The push to remove the US Dodd-Frank regulations should not cause the City to panic, instead it should be seen as a catalyst for the UK to follow and in turn help financial services firms reduce their regulatory burden.
Yesterday, US president Donald Trump signed off on one of the biggest changes to US financial services regulations since the global financial crisis to ease rules on all but the largest banks and lift burdens that some feel unnecessarily put on small and medium-sized lenders by the Dodd-Frank financial reform act and boost economic growth.
Some opponents, have argued that the changes could open US taxpayers to more liability if the financial system collapses.
Mark Turner, managing director of Compliance and Regulatory Consulting at Duff & Phelps urged the City not to panic pointing that regulation should “not be ever increasing without check and challenge”, and should reflect the changing world.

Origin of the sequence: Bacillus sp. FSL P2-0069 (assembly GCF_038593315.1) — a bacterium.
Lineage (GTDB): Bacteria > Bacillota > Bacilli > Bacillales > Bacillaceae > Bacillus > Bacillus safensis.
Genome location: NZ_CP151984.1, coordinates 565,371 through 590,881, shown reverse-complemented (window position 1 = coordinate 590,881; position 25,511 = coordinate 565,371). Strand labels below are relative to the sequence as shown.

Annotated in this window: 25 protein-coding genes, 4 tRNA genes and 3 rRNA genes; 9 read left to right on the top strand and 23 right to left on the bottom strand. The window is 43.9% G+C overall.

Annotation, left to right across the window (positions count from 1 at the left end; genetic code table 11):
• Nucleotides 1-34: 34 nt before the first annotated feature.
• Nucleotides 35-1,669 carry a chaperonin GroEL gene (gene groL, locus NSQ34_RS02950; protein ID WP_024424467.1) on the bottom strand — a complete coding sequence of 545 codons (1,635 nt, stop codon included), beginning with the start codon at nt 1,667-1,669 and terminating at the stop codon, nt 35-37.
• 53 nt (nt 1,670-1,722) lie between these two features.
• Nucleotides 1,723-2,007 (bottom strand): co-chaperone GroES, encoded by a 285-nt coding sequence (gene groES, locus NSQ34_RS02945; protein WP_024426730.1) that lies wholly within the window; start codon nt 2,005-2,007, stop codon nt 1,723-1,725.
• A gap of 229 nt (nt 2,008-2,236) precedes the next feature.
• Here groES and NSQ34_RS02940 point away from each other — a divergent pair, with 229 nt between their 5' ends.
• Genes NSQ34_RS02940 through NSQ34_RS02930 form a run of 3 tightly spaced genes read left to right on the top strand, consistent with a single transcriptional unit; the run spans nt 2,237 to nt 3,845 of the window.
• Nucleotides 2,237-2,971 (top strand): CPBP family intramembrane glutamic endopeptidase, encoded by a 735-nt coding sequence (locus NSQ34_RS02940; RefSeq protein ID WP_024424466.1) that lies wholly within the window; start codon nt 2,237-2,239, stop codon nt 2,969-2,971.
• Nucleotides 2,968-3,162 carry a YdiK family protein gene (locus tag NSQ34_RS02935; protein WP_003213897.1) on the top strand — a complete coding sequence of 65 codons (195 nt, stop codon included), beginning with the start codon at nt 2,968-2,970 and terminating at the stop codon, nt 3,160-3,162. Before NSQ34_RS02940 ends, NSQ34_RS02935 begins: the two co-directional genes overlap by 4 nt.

“Terminating poorly thought out regulation that could be seen to choke business growth is not the same as allowing a free-for-all that will derail markets,” said Turner.
“The UK has a strong framework of principles based regulation that supports competition, protects customers and takes firm action against wrongdoing by firms and individuals – it is by no means perfect, but we are looked upon as global leaders in this space.”
“Any changes made in the US won’t alter the UK’s reputation as a safe and sound place to do business, and a knee-jerk reaction, or race to the bottom is not the right answer.”
Turner added that the changes highlight the need for the UK government to restore trust in UK plc, including getting to the root cause of failures and changing regulations to ensure “robust structures” are in place to protect customers and businesses.